It is possible to alter the execution path of a loop. In fact, with jump statements, it is possible to escape out of the loop or to skip the remaining portion of an iteration and begin with the next iteration, even when the loop condition remains true. This section considers some of the ways to jump the execution path from one location to another.
To escape out of a loop or a switch statement, C# uses a break statement. Whenever the break statement is encountered, control immediately leaves the loop or switch. Listing 4.51 examines the foreach loop from the tic-tac-toe program and Output 4.24 shows the output.
Listing 4.51 uses a break statement when a player holds a winning position. The break statement forces its enclosing loop (or a switch statement) to cease execution, and control moves to the next line outside the loop. For this listing, if the bit comparison returns true (if the board holds a winning position), the break statement causes control to jump and display the winner.
The full tic-tac-toe listing uses the bitwise operators to determine which player wins the game. First, the code saves the positions of each player into a bitmap called playerPositions. (It uses an array with two items so that the positions for both players can be saved.)
To begin, both playerPositions are 0. As each player moves, the bit corresponding to the move is set. If, for example, the player selects cell 3, shifter is set to 3 – 1. The code subtracts 1 because C# is zero based and you need to adjust for 0 as the first position instead of 1. Next, the code sets position, the bit corresponding to cell 3, using the shift operator 000000000000001 << shifter, where shifter now has a value of 2. Lastly, it sets playerPositions for the current player (subtracting 1 again to shift to zero based) to 0000000000000100. Listing 4.52 uses |= so that previous moves are combined with the current move.
Later in the program, you can iterate over each mask corresponding to winning positions on the board to determine whether the current player has a winning position, as shown in Listing 4.51.
You might have a block containing a series of statements within a loop. If you determine that some conditions warrant executing only a portion of these statements for some iterations, you can use the continue statement to jump to the end of the current iteration and begin the next iteration. The continue statement exits the current iteration (regardless of whether additional statements remain) and jumps to the loop condition. At that point, if the loop conditional is still true, the loop will continue execution.
Listing 4.53 uses the continue statement so that only the letters of the domain portion of an email are displayed. Output 4.25 shows the results of Listing 4.53.
In Listing 4.53, if you are not yet inside the domain portion of the email address, you can use a continue statement to move control to the end of the loop, and process the next character in the email address.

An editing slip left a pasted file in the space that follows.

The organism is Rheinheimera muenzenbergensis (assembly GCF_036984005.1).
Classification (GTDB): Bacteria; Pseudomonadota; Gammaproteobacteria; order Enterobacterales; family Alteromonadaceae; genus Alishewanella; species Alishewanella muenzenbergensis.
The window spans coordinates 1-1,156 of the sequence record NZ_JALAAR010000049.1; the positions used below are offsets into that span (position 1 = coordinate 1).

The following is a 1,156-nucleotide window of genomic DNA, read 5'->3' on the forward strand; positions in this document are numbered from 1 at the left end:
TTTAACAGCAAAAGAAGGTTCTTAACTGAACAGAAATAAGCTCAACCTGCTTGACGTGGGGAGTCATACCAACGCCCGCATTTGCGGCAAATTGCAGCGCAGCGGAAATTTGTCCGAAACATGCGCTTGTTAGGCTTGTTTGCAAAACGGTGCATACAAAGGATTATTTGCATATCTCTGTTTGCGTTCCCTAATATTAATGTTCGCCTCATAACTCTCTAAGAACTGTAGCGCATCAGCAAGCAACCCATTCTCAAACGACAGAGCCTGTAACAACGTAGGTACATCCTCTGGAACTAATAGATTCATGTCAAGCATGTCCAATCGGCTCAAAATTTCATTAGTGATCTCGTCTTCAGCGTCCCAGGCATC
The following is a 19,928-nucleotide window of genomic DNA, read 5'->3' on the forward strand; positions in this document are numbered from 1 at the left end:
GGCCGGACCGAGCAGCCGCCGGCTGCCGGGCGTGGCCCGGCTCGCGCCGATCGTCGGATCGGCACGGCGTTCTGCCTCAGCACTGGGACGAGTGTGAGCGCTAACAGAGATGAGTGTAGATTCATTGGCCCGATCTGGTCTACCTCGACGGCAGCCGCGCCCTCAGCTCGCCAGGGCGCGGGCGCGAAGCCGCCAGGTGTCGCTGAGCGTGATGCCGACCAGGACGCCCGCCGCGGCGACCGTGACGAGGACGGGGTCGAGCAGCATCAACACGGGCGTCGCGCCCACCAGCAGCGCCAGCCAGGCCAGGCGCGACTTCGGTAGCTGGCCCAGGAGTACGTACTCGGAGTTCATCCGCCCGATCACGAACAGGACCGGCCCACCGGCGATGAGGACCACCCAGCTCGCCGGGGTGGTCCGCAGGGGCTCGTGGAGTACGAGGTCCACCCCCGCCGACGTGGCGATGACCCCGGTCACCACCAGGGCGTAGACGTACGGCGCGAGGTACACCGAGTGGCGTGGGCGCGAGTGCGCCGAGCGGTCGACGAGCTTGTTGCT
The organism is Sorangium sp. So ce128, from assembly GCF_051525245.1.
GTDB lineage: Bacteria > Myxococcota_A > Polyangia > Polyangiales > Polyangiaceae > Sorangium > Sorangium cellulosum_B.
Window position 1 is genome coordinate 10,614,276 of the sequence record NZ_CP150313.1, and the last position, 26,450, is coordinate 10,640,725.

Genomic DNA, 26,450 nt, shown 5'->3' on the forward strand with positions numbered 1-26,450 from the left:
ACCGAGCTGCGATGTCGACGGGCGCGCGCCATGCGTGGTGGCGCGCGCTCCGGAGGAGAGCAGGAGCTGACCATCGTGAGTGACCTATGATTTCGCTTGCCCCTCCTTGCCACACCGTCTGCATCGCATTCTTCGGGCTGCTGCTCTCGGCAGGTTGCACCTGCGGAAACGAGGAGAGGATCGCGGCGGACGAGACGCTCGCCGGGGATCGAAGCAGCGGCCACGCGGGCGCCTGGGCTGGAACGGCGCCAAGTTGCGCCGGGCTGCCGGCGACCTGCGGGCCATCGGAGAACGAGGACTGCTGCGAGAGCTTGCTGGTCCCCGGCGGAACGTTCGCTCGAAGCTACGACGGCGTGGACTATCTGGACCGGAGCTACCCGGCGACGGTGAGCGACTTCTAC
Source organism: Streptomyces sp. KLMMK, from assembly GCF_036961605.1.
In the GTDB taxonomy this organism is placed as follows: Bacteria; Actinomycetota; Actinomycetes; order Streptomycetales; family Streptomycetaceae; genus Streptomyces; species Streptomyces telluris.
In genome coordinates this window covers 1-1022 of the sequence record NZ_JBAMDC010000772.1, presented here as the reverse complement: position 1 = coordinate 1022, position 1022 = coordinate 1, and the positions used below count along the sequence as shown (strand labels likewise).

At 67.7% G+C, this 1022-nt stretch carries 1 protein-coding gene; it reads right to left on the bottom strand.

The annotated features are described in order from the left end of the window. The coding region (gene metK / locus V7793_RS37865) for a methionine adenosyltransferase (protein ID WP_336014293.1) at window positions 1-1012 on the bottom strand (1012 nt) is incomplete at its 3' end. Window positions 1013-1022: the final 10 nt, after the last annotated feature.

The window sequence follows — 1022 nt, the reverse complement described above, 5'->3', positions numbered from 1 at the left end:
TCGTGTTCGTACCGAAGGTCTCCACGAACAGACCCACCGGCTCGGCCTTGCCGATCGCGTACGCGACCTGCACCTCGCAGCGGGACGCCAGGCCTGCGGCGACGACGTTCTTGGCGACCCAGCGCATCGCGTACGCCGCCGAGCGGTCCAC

You can almost always use an if statement in place of a continue statement, and this format is usually more readable. The problem with the continue statement is that it provides multiple flows of control within a single iteration, which compromises readability. In Listing 4.54, the example in Listing 4.53 has been rewritten by replacing the continue statement with the if/else construct to demonstrate a more readable version that does not use the continue statement.
Early programming languages lacked the sophisticated “structured” control flows that modern languages such as C# have as a matter of course. Instead, they relied on simple conditional branching (if) and unconditional branching (goto) statements for most of their control flow needs. The resultant programs were often hard to understand. The continued existence of a goto statement within C# seems like an anachronism to many experienced programmers. However, C# supports goto, and it is the only method for supporting fall-through within a switch statement. In Listing 4.55, if the /out option is set, code execution jumps to the default case using the goto statement, and similarly for /f. Output 4.26 provides an example of the program executing.
To branch to a switch section label other than the default label, you can use the syntax goto case constant;, where constant is the constant associated with the case label you wish to branch to. To branch to a statement that is not associated with a switch section, precede the target statement with any identifier followed by a colon; you can then use that identifier with the goto statement. For example, you could have a labeled statement myLabel : Console.WriteLine();. The statement goto myLabel; would then branch to the labeled statement. Fortunately, C# prevents you from using goto to branch outside of the goto statements scope; instead, goto may be used only to branch within the immediate code block or to an enclosing code block. By enforcing these restrictions, C# avoids most of the serious goto abuses possible in other languages.
In spite of the improvements, use of goto is generally considered to be inelegant, difficult to understand, and symptomatic of poorly structured code. If you need to execute a section of code multiple times or under different circumstances, either use a loop or extract code to a method of its own.